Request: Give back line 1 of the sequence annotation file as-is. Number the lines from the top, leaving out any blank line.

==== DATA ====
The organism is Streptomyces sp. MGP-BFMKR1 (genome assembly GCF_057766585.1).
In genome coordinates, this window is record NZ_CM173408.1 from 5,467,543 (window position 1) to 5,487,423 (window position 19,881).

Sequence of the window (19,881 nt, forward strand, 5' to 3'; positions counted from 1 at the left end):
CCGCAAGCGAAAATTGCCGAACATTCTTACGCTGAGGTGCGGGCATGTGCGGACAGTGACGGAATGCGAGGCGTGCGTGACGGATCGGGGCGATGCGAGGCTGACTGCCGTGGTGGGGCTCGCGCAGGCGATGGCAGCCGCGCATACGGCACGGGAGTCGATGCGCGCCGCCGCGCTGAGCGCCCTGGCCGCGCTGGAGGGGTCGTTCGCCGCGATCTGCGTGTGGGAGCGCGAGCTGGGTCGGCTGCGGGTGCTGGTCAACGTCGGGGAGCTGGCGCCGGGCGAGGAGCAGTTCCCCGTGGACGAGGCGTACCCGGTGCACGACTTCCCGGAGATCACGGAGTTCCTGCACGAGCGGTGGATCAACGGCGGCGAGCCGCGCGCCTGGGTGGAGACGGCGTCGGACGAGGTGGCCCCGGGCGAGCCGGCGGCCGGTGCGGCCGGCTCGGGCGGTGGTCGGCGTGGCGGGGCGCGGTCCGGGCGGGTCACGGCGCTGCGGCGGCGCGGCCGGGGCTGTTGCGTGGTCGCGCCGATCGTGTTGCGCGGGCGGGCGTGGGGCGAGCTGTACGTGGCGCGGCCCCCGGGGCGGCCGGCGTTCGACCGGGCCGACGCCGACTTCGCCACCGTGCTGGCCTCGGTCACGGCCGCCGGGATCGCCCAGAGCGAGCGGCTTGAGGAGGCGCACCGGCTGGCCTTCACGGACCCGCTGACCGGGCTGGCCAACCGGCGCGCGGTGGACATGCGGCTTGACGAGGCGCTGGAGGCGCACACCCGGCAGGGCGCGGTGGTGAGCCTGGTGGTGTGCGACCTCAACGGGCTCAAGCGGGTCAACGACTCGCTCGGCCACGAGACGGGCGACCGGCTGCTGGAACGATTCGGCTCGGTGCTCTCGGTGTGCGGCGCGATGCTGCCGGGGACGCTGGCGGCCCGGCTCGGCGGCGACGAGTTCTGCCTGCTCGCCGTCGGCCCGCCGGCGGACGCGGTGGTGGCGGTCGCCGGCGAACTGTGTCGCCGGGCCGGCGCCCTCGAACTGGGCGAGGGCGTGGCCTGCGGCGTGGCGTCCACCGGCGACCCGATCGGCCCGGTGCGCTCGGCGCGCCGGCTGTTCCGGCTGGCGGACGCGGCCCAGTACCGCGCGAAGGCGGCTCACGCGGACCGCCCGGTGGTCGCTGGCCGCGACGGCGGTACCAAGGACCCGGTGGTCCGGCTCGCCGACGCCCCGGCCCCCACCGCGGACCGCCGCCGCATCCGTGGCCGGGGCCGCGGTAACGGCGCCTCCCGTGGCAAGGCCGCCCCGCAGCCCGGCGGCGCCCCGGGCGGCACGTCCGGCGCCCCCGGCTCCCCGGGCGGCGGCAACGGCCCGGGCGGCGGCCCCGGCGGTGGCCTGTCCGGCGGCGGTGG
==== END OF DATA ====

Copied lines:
The organism is Streptomyces sp. MGP-BFMKR1 (genome assembly GCF_057766585.1).